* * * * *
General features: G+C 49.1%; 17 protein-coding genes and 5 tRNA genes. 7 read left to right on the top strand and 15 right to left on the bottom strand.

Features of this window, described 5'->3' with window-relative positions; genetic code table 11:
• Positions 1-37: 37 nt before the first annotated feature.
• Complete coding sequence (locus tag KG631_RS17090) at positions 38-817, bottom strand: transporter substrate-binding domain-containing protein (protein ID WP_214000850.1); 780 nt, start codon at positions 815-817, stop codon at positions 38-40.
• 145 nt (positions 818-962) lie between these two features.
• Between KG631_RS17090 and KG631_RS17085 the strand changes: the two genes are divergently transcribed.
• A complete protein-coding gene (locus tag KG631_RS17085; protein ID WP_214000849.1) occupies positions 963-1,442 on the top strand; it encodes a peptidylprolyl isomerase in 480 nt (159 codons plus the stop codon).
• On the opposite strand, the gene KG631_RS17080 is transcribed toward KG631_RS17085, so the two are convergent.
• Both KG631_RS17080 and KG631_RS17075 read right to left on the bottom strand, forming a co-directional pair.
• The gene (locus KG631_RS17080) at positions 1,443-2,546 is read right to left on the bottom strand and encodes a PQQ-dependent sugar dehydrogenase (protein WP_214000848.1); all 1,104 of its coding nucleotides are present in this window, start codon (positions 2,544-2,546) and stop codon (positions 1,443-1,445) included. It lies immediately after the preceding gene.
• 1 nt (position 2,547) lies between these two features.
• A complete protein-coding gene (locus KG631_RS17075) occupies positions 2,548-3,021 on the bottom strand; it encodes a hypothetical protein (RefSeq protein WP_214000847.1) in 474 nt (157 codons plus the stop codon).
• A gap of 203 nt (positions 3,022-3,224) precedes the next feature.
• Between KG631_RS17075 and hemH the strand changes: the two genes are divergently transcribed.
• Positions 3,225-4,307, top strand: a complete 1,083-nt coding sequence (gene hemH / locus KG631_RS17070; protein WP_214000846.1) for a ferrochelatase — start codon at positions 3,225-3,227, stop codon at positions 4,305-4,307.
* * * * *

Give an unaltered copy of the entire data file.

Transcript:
General features: G+C 49.1%; 17 protein-coding genes and 5 tRNA genes. 7 read left to right on the top strand and 15 right to left on the bottom strand.

Features of this window, described 5'->3' with window-relative positions; genetic code table 11:
• Positions 1-37: 37 nt before the first annotated feature.
• Complete coding sequence (locus tag KG631_RS17090) at positions 38-817, bottom strand: transporter substrate-binding domain-containing protein (protein ID WP_214000850.1); 780 nt, start codon at positions 815-817, stop codon at positions 38-40.
• 145 nt (positions 818-962) lie between these two features.
• Between KG631_RS17090 and KG631_RS17085 the strand changes: the two genes are divergently transcribed.
• A complete protein-coding gene (locus tag KG631_RS17085; protein ID WP_214000849.1) occupies positions 963-1,442 on the top strand; it encodes a peptidylprolyl isomerase in 480 nt (159 codons plus the stop codon).
• On the opposite strand, the gene KG631_RS17080 is transcribed toward KG631_RS17085, so the two are convergent.
• Both KG631_RS17080 and KG631_RS17075 read right to left on the bottom strand, forming a co-directional pair.
• The gene (locus KG631_RS17080) at positions 1,443-2,546 is read right to left on the bottom strand and encodes a PQQ-dependent sugar dehydrogenase (protein WP_214000848.1); all 1,104 of its coding nucleotides are present in this window, start codon (positions 2,544-2,546) and stop codon (positions 1,443-1,445) included. It lies immediately after the preceding gene.
• 1 nt (position 2,547) lies between these two features.
• A complete protein-coding gene (locus KG631_RS17075) occupies positions 2,548-3,021 on the bottom strand; it encodes a hypothetical protein (RefSeq protein WP_214000847.1) in 474 nt (157 codons plus the stop codon).
• A gap of 203 nt (positions 3,022-3,224) precedes the next feature.
• Between KG631_RS17075 and hemH the strand changes: the two genes are divergently transcribed.
• Positions 3,225-4,307, top strand: a complete 1,083-nt coding sequence (gene hemH / locus KG631_RS17070; protein WP_214000846.1) for a ferrochelatase — start codon at positions 3,225-3,227, stop codon at positions 4,305-4,307.